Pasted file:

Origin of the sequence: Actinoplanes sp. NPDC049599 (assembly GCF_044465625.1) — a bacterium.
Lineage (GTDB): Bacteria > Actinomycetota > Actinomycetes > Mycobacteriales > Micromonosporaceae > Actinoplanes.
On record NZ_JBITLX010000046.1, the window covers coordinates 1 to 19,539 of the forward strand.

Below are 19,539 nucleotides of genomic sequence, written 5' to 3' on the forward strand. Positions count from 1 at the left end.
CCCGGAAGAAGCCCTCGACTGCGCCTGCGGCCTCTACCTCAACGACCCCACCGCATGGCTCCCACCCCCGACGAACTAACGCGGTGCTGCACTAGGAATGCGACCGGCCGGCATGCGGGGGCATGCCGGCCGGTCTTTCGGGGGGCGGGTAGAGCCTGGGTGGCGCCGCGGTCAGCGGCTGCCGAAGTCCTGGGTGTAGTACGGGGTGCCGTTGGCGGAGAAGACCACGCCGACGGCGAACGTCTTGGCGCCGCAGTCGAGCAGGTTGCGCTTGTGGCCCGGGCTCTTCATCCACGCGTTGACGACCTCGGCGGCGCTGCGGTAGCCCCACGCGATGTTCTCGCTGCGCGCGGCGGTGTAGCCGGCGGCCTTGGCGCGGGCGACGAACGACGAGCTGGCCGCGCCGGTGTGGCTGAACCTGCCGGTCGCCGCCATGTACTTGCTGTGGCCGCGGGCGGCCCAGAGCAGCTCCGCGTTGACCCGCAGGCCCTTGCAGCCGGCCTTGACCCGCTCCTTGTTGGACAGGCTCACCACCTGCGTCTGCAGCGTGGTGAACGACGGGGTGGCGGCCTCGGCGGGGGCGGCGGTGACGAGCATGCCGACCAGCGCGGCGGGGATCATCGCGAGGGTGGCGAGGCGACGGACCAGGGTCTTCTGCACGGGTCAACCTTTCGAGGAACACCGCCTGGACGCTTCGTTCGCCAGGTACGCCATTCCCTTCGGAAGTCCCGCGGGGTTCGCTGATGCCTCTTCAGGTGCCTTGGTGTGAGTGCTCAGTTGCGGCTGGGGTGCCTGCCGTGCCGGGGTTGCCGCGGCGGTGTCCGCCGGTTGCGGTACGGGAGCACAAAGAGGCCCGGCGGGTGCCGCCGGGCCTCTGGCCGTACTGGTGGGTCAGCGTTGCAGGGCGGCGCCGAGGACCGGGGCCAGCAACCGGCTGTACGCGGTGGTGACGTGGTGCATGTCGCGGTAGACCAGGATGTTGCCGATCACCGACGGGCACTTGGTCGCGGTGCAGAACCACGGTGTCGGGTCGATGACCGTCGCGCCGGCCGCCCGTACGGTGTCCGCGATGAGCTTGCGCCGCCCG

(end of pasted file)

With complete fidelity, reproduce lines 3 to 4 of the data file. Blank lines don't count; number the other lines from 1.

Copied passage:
On record NZ_JBITLX010000046.1, the window covers coordinates 1 to 19,539 of the forward strand.

Below are 19,539 nucleotides of genomic sequence, written 5' to 3' on the forward strand. Positions count from 1 at the left end.